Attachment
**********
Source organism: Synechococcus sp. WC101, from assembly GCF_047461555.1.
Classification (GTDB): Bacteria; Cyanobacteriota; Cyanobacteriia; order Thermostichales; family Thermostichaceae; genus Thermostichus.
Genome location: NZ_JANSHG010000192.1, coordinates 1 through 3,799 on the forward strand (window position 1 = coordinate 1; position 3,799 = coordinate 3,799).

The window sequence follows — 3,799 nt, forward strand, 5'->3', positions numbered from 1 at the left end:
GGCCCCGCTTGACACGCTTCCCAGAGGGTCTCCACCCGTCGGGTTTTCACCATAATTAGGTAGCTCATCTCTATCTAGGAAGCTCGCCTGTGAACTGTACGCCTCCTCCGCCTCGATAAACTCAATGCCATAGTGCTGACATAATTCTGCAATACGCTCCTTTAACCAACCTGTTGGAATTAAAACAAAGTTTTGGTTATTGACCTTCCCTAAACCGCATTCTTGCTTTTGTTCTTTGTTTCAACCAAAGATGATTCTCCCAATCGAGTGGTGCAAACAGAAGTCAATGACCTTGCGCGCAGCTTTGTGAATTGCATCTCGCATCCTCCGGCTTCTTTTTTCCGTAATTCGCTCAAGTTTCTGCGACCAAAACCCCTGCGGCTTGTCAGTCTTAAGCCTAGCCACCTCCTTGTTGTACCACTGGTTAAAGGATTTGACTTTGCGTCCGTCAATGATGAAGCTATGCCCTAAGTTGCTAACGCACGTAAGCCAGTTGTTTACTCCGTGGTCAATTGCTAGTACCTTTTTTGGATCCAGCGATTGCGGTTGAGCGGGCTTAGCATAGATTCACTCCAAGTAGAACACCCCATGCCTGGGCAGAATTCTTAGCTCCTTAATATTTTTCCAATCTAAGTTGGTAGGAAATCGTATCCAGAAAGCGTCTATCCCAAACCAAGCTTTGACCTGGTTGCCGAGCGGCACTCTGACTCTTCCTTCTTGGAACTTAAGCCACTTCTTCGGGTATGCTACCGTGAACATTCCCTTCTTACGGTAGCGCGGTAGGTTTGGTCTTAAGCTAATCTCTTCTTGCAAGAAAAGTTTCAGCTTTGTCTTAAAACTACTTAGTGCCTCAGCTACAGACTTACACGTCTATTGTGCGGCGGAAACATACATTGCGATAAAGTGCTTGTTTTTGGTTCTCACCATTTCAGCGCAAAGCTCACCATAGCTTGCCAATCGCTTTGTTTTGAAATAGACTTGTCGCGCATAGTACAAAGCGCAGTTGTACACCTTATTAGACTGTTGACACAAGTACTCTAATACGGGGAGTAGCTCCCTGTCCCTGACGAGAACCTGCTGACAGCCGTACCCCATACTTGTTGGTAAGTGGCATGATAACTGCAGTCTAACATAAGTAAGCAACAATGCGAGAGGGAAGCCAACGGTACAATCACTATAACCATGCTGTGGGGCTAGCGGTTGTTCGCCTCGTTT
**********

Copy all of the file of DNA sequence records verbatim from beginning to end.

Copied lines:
Source organism: Synechococcus sp. WC101, from assembly GCF_047461555.1.
Classification (GTDB): Bacteria; Cyanobacteriota; Cyanobacteriia; order Thermostichales; family Thermostichaceae; genus Thermostichus.
Genome location: NZ_JANSHG010000192.1, coordinates 1 through 3,799 on the forward strand (window position 1 = coordinate 1; position 3,799 = coordinate 3,799).

The window sequence follows — 3,799 nt, forward strand, 5'->3', positions numbered from 1 at the left end:
GGCCCCGCTTGACACGCTTCCCAGAGGGTCTCCACCCGTCGGGTTTTCACCATAATTAGGTAGCTCATCTCTATCTAGGAAGCTCGCCTGTGAACTGTACGCCTCCTCCGCCTCGATAAACTCAATGCCATAGTGCTGACATAATTCTGCAATACGCTCCTTTAACCAACCTGTTGGAATTAAAACAAAGTTTTGGTTATTGACCTTCCCTAAACCGCATTCTTGCTTTTGTTCTTTGTTTCAACCAAAGATGATTCTCCCAATCGAGTGGTGCAAACAGAAGTCAATGACCTTGCGCGCAGCTTTGTGAATTGCATCTCGCATCCTCCGGCTTCTTTTTTCCGTAATTCGCTCAAGTTTCTGCGACCAAAACCCCTGCGGCTTGTCAGTCTTAAGCCTAGCCACCTCCTTGTTGTACCACTGGTTAAAGGATTTGACTTTGCGTCCGTCAATGATGAAGCTATGCCCTAAGTTGCTAACGCACGTAAGCCAGTTGTTTACTCCGTGGTCAATTGCTAGTACCTTTTTTGGATCCAGCGATTGCGGTTGAGCGGGCTTAGCATAGATTCACTCCAAGTAGAACACCCCATGCCTGGGCAGAATTCTTAGCTCCTTAATATTTTTCCAATCTAAGTTGGTAGGAAATCGTATCCAGAAAGCGTCTATCCCAAACCAAGCTTTGACCTGGTTGCCGAGCGGCACTCTGACTCTTCCTTCTTGGAACTTAAGCCACTTCTTCGGGTATGCTACCGTGAACATTCCCTTCTTACGGTAGCGCGGTAGGTTTGGTCTTAAGCTAATCTCTTCTTGCAAGAAAAGTTTCAGCTTTGTCTTAAAACTACTTAGTGCCTCAGCTACAGACTTACACGTCTATTGTGCGGCGGAAACATACATTGCGATAAAGTGCTTGTTTTTGGTTCTCACCATTTCAGCGCAAAGCTCACCATAGCTTGCCAATCGCTTTGTTTTGAAATAGACTTGTCGCGCATAGTACAAAGCGCAGTTGTACACCTTATTAGACTGTTGACACAAGTACTCTAATACGGGGAGTAGCTCCCTGTCCCTGACGAGAACCTGCTGACAGCCGTACCCCATACTTGTTGGTAAGTGGCATGATAACTGCAGTCTAACATAAGTAAGCAACAATGCGAGAGGGAAGCCAACGGTACAATCACTATAACCATGCTGTGGGGCTAGCGGTTGTTCGCCTCGTTT